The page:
Chapters 46–49 Summary
After waiting for days for a letter from Jane, Elizabeth is excited to receive two at once. However, the latter part of the first letter has been written hastily with “evident agitation” and contains grave news: Lydia has left the Forsters in Brighton and has run off with Wickham. The couple has apparently fled to Scotland, where it is supposed they will marry. Jane is concerned about the imprudence of both the elopement and the match itself, as she and Elizabeth are both aware of Wickham’s true character. Finishing this first letter, Elizabeth quickly opens the second, which contains even worse news: the family has since learned that Wickham has no intention of marrying Lydia at all, despite what Lydia may have believed. As “imprudent” as a marriage between Lydia and Wickham would be, her reputation—and the reputation of her family—will be ruined if she runs off with a man without marrying him. Colonel Forster has told Jane that Wickham is not a man to be trusted, and he and Mr. Bennet have since departed for London—where they now suppose the couple to be—in an effort to find Lydia and salvage her reputation.
Mr. Darcy enters the room as Elizabeth finishes reading the letter, and Elizabeth cries that she must find her uncle at once. Elizabeth describes Lydia and Wickham’s scandalous decision to Darcy, who appears deeply concerned. Elizabeth is certain her family’s disgrace will diminish Darcy’s opinion of her, and she finally realizes that she could have truly loved him. Pushing this out of her mind, she asks Darcy to convey her apologies to Georgiana for her inability to visit Pemberley that evening and begs him to keep the truth about her quick departure a secret. Darcy promises to do so, and he leaves so that Elizabeth and the Gardiners can quickly pack. Within an hour, all arrangements are made and the group is on the road toward Longbourn.
En route to Longbourn, Elizabeth’s uncle tries to encourage her regarding Wickham’s intentions with Lydia. After all, he points out, if Wickham has any hopes of returning to his position in the militia, he must marry Lydia to preserve his reputation with Colonel Forster. This briefly comforts Elizabeth until she recalls that Wickham’s own close friend insisted that Wickham never planned to marry Lydia, and she is again thrown into despair over Lydia’s foolishness. Reflecting on her sister’s immature and frivolous behavior over the last year, Elizabeth doubts that Lydia has any idea of the consequences of her actions.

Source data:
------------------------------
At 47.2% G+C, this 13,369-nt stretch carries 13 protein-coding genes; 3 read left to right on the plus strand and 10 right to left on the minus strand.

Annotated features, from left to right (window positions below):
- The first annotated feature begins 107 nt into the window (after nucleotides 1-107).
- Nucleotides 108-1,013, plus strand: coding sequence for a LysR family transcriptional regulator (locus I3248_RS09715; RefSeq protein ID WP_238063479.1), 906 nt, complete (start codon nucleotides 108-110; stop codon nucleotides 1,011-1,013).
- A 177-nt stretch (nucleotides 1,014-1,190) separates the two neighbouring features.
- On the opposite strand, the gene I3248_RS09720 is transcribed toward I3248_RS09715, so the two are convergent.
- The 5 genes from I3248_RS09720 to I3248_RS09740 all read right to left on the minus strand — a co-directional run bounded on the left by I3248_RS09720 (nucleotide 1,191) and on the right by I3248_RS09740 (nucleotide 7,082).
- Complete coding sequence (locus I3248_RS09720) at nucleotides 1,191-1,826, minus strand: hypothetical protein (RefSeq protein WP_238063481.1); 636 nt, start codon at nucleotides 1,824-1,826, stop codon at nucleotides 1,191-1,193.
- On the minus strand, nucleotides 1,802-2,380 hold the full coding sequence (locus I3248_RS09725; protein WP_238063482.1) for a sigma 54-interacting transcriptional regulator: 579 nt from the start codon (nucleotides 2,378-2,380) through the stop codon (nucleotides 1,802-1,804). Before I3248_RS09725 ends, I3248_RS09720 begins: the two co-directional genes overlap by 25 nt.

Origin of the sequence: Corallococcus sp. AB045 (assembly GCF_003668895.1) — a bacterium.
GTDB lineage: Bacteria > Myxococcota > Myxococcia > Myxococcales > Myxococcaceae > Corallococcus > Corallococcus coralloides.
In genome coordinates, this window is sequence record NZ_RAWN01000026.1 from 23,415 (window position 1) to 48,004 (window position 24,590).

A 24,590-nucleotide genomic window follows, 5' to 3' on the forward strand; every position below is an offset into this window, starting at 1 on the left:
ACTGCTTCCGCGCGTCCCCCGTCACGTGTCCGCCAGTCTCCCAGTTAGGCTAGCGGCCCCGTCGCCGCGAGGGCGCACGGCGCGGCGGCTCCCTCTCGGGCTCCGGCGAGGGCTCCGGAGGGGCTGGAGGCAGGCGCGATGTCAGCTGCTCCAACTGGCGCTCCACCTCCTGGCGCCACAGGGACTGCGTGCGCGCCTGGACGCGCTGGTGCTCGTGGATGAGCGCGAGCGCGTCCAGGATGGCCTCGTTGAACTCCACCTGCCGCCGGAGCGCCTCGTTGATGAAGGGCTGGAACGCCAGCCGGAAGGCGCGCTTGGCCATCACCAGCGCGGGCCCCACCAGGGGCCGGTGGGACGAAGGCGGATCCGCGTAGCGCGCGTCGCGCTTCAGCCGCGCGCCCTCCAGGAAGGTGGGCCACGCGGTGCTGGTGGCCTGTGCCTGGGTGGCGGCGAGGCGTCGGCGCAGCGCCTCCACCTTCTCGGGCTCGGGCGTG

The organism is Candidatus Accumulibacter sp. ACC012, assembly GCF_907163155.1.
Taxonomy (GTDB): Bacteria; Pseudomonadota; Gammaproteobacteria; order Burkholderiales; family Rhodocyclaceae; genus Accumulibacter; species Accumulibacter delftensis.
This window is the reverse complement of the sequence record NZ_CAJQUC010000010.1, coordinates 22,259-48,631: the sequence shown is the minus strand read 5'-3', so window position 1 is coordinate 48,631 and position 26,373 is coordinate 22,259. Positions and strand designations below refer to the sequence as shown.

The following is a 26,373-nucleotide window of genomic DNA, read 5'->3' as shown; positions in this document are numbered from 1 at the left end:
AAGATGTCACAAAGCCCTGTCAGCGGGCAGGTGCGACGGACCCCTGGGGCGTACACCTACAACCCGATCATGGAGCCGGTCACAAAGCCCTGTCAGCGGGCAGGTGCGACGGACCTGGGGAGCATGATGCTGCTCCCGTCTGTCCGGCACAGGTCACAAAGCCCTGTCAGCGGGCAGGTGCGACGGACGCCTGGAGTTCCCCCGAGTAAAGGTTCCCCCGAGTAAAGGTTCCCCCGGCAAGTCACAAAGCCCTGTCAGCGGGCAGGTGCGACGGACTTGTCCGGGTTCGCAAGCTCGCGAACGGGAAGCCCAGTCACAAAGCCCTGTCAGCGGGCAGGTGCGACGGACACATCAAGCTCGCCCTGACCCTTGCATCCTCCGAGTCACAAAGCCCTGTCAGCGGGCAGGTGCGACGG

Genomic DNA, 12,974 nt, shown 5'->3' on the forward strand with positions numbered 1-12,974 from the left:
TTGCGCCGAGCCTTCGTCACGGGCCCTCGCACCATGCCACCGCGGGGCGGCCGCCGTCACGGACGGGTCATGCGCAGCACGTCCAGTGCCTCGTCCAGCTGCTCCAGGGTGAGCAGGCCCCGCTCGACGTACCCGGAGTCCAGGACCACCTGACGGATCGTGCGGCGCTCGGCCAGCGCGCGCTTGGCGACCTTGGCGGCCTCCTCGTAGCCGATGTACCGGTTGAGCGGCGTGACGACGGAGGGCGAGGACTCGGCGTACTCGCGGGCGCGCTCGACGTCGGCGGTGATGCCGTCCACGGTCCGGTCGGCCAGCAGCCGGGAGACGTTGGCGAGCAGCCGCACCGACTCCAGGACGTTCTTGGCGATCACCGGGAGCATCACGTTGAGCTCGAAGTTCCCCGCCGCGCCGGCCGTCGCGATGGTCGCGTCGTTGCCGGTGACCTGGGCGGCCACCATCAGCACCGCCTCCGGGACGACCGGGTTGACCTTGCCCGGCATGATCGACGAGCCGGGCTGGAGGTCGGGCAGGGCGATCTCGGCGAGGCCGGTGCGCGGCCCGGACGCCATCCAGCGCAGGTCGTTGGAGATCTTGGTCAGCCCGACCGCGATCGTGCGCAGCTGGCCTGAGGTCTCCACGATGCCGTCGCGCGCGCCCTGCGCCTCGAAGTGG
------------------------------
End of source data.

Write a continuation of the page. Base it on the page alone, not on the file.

Mrs. Gardiner asks whether Elizabeth noted any fondness between Lydia and Wickham before she left, but Elizabeth can’t recall any particular attention that Wickham ever gave to Lydia. The travellers finally arrive at Longbourn, and Jane runs to meet them. Jane is pale and worn out from taking care of their mother, who hysterically refuses to leave her room. There has been no further news from Mr. Bennet beyond word of his safe arrival in London. Mrs. Bennet is convinced that the Forsters are to blame for not carefully watching Lydia, claiming Lydia would never do such a thing under proper guidance. She implores her brother to hurry to London, and if Lydia has not yet married Wickham, to make sure that she does.
Elizabeth and Jane find a moment alone, and Jane encourages her sister to read the letter Lydia left behind when she fled the Forsters. In the letter, Lydia says that everyone is in for a great surprise when they find her gone and that the next time she signs her name, it will be as Mrs. Wickham. Lydia seems to find the whole thing greatly amusing, referring to her sneaking away “a good joke.” Though Elizabeth is vexed by Lydia’s ignorance and foolishness, she is slightly relieved to see that Lydia’s intention was marriage.
Mr. Gardiner heads for London to join Mr. Bennet in his search; Mrs. Gardiner remains behind at Longbourn with the Bennet ladies. Details begin to emerge from Meryton about Wickham, and...
(The entire section is 1,118 words.)